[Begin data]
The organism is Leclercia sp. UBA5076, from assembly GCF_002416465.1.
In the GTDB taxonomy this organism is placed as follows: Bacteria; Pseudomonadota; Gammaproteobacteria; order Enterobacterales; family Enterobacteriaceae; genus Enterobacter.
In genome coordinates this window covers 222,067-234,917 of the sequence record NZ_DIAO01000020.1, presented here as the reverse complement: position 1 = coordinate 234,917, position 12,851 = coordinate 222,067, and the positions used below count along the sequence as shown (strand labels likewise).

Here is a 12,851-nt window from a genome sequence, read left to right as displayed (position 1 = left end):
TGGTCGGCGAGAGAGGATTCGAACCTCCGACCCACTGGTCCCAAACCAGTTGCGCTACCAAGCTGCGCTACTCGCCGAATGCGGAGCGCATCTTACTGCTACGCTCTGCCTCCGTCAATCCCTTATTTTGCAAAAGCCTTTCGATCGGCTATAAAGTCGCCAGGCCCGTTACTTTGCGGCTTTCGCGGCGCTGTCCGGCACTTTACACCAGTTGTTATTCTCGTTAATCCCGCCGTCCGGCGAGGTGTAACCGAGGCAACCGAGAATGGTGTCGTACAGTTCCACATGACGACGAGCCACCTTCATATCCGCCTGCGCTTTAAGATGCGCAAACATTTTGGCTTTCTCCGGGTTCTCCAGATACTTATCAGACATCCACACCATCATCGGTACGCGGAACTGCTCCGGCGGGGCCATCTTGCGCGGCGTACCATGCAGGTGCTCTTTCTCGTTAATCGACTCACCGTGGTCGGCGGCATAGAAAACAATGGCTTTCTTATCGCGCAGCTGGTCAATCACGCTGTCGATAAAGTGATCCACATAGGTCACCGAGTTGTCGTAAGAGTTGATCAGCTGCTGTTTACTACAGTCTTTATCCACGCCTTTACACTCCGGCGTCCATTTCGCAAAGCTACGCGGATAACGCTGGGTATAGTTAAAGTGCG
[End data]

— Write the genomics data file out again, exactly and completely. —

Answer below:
The organism is Leclercia sp. UBA5076, from assembly GCF_002416465.1.
In the GTDB taxonomy this organism is placed as follows: Bacteria; Pseudomonadota; Gammaproteobacteria; order Enterobacterales; family Enterobacteriaceae; genus Enterobacter.
In genome coordinates this window covers 222,067-234,917 of the sequence record NZ_DIAO01000020.1, presented here as the reverse complement: position 1 = coordinate 234,917, position 12,851 = coordinate 222,067, and the positions used below count along the sequence as shown (strand labels likewise).

Here is a 12,851-nt window from a genome sequence, read left to right as displayed (position 1 = left end):
TGGTCGGCGAGAGAGGATTCGAACCTCCGACCCACTGGTCCCAAACCAGTTGCGCTACCAAGCTGCGCTACTCGCCGAATGCGGAGCGCATCTTACTGCTACGCTCTGCCTCCGTCAATCCCTTATTTTGCAAAAGCCTTTCGATCGGCTATAAAGTCGCCAGGCCCGTTACTTTGCGGCTTTCGCGGCGCTGTCCGGCACTTTACACCAGTTGTTATTCTCGTTAATCCCGCCGTCCGGCGAGGTGTAACCGAGGCAACCGAGAATGGTGTCGTACAGTTCCACATGACGACGAGCCACCTTCATATCCGCCTGCGCTTTAAGATGCGCAAACATTTTGGCTTTCTCCGGGTTCTCCAGATACTTATCAGACATCCACACCATCATCGGTACGCGGAACTGCTCCGGCGGGGCCATCTTGCGCGGCGTACCATGCAGGTGCTCTTTCTCGTTAATCGACTCACCGTGGTCGGCGGCATAGAAAACAATGGCTTTCTTATCGCGCAGCTGGTCAATCACGCTGTCGATAAAGTGATCCACATAGGTCACCGAGTTGTCGTAAGAGTTGATCAGCTGCTGTTTACTACAGTCTTTATCCACGCCTTTACACTCCGGCGTCCATTTCGCAAAGCTACGCGGATAACGCTGGGTATAGTTAAAGTGCG